Engage your mind. One thing I have found that helps me is keeping a journal. It helps me focus and not let my brain wander to the kitchen or the kids. Plus, I get to think about what God is speaking to me. Even if you do not like to journal, its always good to at least answer some engaging questions to get the most out of your time in the word. Most studies come with questions of some sort, but if you are studying alone at least think about what message is being taught and how you can apply it to your life.
Engage your kids. I have always loved talking to my kids about what I’ve read. Now my kids are old enough to read with me, and they always have the best questions. My daughter has always had fantastic feedback as well. She loves talking about verses, and I love hearing what God is speaking to her through the same verses, she often hears an entirely different message, and it’s terrific sharing that with her!
If you are having trouble finding time to dive in and soak up the word in a busy world, don’t give up, God is always ready to speak to you. Just take the time to listen! These are just a few ways I can plug in and recharge. What are some ways you find work for you? Comment below!
"Your word is a lamp to guide my feet and a light for my path." Psalms 119:105
In my last post, I talked about how important it is to face sin head-on and repent from it. It is not always easy, but choosing this journey with Jesus was always promised to be complicated. Finding a great pastor who teaches biblical truths with a little bit of humor and a lot of conviction can be a challenging task. I am constantly traveling to new places so finding a home church is almost impossible, and I am sure with Covid restrictions, many of you have not been able to attend your regular church services.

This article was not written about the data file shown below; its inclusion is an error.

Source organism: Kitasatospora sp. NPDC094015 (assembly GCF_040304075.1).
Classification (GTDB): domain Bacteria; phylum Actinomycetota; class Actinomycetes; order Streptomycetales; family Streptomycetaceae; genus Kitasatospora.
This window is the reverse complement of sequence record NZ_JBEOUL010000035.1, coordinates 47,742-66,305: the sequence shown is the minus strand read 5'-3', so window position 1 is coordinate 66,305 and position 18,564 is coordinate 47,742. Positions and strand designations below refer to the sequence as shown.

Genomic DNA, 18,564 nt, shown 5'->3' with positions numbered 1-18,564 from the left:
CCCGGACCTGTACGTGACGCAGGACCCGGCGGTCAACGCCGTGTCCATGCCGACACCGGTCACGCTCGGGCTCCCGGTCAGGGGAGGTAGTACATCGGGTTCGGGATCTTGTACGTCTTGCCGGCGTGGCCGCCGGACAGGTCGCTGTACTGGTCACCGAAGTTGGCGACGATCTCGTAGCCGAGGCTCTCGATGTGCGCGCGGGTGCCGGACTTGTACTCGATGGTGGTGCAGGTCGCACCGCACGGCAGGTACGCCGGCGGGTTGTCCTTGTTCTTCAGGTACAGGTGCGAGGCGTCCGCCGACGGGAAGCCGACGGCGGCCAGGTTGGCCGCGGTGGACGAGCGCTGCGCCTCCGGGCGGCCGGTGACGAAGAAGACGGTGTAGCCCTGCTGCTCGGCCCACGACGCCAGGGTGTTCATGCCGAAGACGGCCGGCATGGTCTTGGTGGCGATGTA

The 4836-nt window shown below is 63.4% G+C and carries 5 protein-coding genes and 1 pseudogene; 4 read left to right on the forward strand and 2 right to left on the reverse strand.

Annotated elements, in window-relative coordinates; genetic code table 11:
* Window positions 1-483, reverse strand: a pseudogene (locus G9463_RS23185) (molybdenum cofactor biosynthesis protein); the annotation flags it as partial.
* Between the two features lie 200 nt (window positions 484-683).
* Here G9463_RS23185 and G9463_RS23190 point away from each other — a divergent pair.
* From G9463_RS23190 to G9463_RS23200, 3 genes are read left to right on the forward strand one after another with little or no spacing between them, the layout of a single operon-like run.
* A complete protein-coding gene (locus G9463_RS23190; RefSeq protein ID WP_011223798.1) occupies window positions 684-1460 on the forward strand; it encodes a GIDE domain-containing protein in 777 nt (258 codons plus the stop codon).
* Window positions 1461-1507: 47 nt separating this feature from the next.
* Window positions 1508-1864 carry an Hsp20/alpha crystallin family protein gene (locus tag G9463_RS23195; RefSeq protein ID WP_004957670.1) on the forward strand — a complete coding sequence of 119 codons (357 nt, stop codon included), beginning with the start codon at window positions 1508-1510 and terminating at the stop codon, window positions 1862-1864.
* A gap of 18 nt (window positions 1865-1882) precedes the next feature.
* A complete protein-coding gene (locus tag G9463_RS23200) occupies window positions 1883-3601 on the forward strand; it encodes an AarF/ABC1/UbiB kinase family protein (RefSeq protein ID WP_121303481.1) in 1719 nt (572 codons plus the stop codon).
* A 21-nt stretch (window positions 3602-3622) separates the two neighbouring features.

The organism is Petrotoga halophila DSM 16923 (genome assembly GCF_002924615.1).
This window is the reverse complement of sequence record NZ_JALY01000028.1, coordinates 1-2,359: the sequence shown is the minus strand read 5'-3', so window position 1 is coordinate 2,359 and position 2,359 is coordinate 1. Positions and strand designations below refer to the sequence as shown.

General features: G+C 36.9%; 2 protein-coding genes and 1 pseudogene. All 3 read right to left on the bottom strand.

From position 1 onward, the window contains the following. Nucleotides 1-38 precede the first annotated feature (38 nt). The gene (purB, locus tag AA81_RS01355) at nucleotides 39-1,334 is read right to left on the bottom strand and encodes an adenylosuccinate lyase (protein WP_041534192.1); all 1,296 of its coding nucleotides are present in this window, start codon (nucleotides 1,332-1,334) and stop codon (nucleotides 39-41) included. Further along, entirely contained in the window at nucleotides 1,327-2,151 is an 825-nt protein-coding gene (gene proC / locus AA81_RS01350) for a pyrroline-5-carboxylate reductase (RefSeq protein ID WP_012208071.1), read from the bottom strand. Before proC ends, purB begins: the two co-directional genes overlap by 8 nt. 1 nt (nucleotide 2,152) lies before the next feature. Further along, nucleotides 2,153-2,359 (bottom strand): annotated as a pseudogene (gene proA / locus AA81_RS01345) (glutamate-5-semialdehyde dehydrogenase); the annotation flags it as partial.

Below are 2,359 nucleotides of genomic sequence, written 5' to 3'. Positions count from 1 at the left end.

I want to share my favorite pastors that I listen to daily. These men have lead me in my walk with Jesus for years.
Pastor Todd Cook of Sagebrush Church in Albuquerque, New Mexico.
Sagebrush is my home church and has been irreplaceable in all my travels. Sagebrush is the church my husband and I were baptized at, raised our children in, and most of our family is still in attendance. Pastor Todd is a wonderful pastor. He is the best at making you laugh until you want to pee and then driving home the message with a straight conviction that leaves you in tears. He is so passionate about Jesus and the incredible things he can do in your life. If you are not a native Burqueño, you can catch Pastor Todd’s message at Sagebrush Church online, or on Sagebrush Church on Apple Podcasts.
Pastor Skip Heitzig of Calvary Church in Albuquerque, New Mexico.
I have always loved to listen to pastors from Calvary Chapel. Pastor Skip is the head of Albuquerque’s church. He is a fantastic teacher. Skip brings the Bible to life with his vast knowledge of historical facts, his personal experiences in Israel, and a deep understanding of biblical truths. You can listen to Calvary Church online or Connect with Skip Heitzig on Apple Podcasts.
Pastor Greg Laurie of Harvest Christian Fellowship in Riverside, California.